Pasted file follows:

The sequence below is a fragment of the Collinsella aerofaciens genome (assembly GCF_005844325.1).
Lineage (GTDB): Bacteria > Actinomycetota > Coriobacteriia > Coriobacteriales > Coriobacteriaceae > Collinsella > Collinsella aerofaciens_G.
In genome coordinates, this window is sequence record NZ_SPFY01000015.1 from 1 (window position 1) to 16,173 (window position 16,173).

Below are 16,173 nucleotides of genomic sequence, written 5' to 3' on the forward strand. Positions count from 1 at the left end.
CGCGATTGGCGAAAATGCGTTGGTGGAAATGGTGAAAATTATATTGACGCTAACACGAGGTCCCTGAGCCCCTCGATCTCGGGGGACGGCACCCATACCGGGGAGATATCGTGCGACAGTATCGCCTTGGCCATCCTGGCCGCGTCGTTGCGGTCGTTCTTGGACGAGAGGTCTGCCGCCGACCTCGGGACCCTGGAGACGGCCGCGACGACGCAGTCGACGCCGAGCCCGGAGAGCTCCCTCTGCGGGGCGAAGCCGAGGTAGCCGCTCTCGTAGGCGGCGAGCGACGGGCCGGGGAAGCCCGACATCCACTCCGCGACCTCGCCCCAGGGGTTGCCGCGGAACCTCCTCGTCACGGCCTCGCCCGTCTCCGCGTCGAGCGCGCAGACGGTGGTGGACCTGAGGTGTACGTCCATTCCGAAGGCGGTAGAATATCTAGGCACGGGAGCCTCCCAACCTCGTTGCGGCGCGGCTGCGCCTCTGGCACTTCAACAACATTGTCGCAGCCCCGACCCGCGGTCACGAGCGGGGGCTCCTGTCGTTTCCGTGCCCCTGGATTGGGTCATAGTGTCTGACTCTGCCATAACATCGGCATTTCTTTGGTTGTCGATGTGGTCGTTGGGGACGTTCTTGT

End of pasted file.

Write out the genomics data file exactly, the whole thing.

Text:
The sequence below is a fragment of the Collinsella aerofaciens genome (assembly GCF_005844325.1).
Lineage (GTDB): Bacteria > Actinomycetota > Coriobacteriia > Coriobacteriales > Coriobacteriaceae > Collinsella > Collinsella aerofaciens_G.
In genome coordinates, this window is sequence record NZ_SPFY01000015.1 from 1 (window position 1) to 16,173 (window position 16,173).

Below are 16,173 nucleotides of genomic sequence, written 5' to 3' on the forward strand. Positions count from 1 at the left end.
CGCGATTGGCGAAAATGCGTTGGTGGAAATGGTGAAAATTATATTGACGCTAACACGAGGTCCCTGAGCCCCTCGATCTCGGGGGACGGCACCCATACCGGGGAGATATCGTGCGACAGTATCGCCTTGGCCATCCTGGCCGCGTCGTTGCGGTCGTTCTTGGACGAGAGGTCTGCCGCCGACCTCGGGACCCTGGAGACGGCCGCGACGACGCAGTCGACGCCGAGCCCGGAGAGCTCCCTCTGCGGGGCGAAGCCGAGGTAGCCGCTCTCGTAGGCGGCGAGCGACGGGCCGGGGAAGCCCGACATCCACTCCGCGACCTCGCCCCAGGGGTTGCCGCGGAACCTCCTCGTCACGGCCTCGCCCGTCTCCGCGTCGAGCGCGCAGACGGTGGTGGACCTGAGGTGTACGTCCATTCCGAAGGCGGTAGAATATCTAGGCACGGGAGCCTCCCAACCTCGTTGCGGCGCGGCTGCGCCTCTGGCACTTCAACAACATTGTCGCAGCCCCGACCCGCGGTCACGAGCGGGGGCTCCTGTCGTTTCCGTGCCCCTGGATTGGGTCATAGTGTCTGACTCTGCCATAACATCGGCATTTCTTTGGTTGTCGATGTGGTCGTTGGGGACGTTCTTGT